It’s easy to be trapped by our despair and to do nothing. The problems seem so big. But we need to understand this. For the world to combat climate change effectively, the leadership will need to come from the Western democracies, from the larger economies. We have the responsibility as the largest emitters; we have the capacity for investment; we have the influence. Britain has a key role to play globally in climate diplomacy and in the example we set across the world.

As the Church and especially as the Church of England, we can play our part in the journey to net zero through our example and leadership, but this has to be through our actions as well as through our words. We can raise our voice politically. We can encourage climate scientists. We can educate our children and our congregations. We can reduce and limit our emissions.

So what actions are next for us on this journey?

I am very thankful for the leadership of Bishop Olivia and our Environmental Task Group who are leading this part of our common vision, which flows out of our commitment to be a more Christ-like Church for the sake of God’s world: contemplative, compassionate and courageous.

The group have recently produced a new strategy, and I commend that to the Synod wholeheartedly. The strategy has these six commitments:

  1. Increasing holistic care for creation through eco church and eco diocese. We have now met all the criteria for the Bronze Eco Church award as a diocese, and we await A Rocha’s decision, but if your PCC has not yet engaged with the programme then please aim to do so before the end of the year.
  2. Ensuring that everyone has access to resources for prayer, advocacy and action. That work is ongoing through the task group and our communications team.
  3. Nurturing everyday faith and discipleship and creating clear leadership pathways. Again, ongoing, but I will say more about a new step we are taking in a moment.
  4. Promoting resilience as churches, schools and communities increasingly grapple with the effects of climate change. The team are currently supporting churches through the challenge of rising energy bills through energy audits.
  5. Achieving our net zero targets – which is happening across a range of different activities one of which we will focus on later in this Synod.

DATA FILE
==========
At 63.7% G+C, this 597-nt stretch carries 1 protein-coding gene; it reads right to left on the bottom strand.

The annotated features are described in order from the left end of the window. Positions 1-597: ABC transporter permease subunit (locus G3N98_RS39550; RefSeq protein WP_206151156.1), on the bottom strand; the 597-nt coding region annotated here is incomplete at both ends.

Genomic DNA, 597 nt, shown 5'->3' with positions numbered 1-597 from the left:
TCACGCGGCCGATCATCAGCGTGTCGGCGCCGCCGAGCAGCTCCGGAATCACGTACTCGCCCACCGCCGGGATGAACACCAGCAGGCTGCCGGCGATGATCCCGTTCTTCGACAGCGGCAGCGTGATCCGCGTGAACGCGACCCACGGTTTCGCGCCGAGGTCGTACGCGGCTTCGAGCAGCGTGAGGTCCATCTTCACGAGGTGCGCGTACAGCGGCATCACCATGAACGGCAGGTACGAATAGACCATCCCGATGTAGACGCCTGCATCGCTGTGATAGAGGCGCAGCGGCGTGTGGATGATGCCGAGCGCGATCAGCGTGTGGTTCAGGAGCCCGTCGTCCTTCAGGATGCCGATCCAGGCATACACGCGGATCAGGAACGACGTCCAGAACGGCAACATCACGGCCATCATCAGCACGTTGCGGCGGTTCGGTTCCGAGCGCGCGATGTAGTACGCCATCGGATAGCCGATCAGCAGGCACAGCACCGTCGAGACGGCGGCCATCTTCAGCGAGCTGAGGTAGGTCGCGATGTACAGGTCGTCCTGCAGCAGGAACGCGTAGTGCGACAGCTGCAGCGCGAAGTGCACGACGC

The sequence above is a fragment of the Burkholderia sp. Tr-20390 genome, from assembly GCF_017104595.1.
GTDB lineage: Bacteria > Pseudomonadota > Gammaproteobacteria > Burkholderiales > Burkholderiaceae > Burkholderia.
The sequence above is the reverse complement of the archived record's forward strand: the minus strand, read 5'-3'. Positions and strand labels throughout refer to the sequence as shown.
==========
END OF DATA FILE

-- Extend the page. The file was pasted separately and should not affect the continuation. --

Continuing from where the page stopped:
6. Ensuring alignment with the call for justice and working in partnership wherever we can.

As a whole team, we recognise the rural nature of our diocese and we are working to understand the positive impact of our land and its biodiversity potential as a vital part of our care for creation. Both Bishop Gavin and I have recently spent time at FarmEd – a wonderful centre for agricultural innovation and learning in the Chipping Norton Deanery.

Safeguarding the integrity of creation

There are two further areas I want to highlight for the Synod this morning.

The first is the policy before us to insulate our vicarages as part of reducing our emissions and better caring for our clergy. This is a major, major investment and project, the biggest project we have yet attempted in our common vision programme. It is vital if our other environmental work is to have credibility in our wider society. I believe the world and other parts of the church will take notice of such a major investment prompted by this agenda of care for creation.

The second is a change I am authorising under Canon B5 to the Service of Baptism and Confirmation and Renewal of Baptismal Promises with the full support of my area colleagues and the Chair of the Liturgical Commission, the Bishop of Exeter.

As most people will know, services of Baptism and Confirmation contain words of commissioning. These are the words we use in these services and in the Renewal of Baptismal Promises on Easter Eve:

Those who are baptised are called to worship and serve God.
Will you continue in the apostles’ teaching and fellowship,
in the breaking of bread, and in the prayers?

With the help of God, I will.

Will you persevere in resisting evil,
and, whenever you fall into sin, repent and return to the Lord?

With the help of God, I will.

Will you proclaim by word and example
the good news of God in Christ?

With the help of God, I will.

Will you seek and serve Christ in all people,
loving your neighbour as yourself?

With the help of God, I will.

Will you acknowledge Christ’s authority over human society,
by prayer for the world and its leaders,
by defending the weak, and by seeking peace and justice?

With the help of God, I will.

May Christ dwell in your heart(s) through faith,
that you may be rooted and grounded in love
and bring forth the fruit of the Spirit.

There is nothing in this Commission about the environment and care for the world. As Pope Francis and many others have argued, this now has to be an integral part of the discipleship of every Christian.

I am therefore authorising under Canon B5 an additional question for this Commission, based entirely on the fifth Mark of Mission of the Anglican Communion:

Will you strive to safeguard the integrity of creation, and sustain and renew the life of the earth?

With the help of God I will.

As bishops, we will use this new question as part of every confirmation service from now on – I’ve introduced it already at two Oxford confirmations over the last two Sundays. I will be writing to clergy inviting them to include it in local baptism services where appropriate and to teach people what it means as part of baptismal preparation. We will also be doing what we can with the Liturgical Commission to encourage other dioceses to pick up the question.

We should be full of hope as we respond to the environmental and climate crises. Change is possible. Humankind can do this.

But we need to do it now. Every government, every business, every charity, every organisation, every church and every family need to play their part.

The earth is the Lord’s and everything in it,
The world and all those who live in it
For he has founded it on the seas
And established it on the rivers.

Care for creation

Sign up for the monthly newsletter from the diocesan environment team, packed with updates, events and valuable resources for anyone and everyone who’s ready to start thinking about care for God’s world.

Subscribe now.

Read the press release on the diocese’s investment in clergy housing and Bishop Steven’s ad clerum on the new baptismal promise.

Don’t choose extinction

Watch a video from the United Nations Development Programme.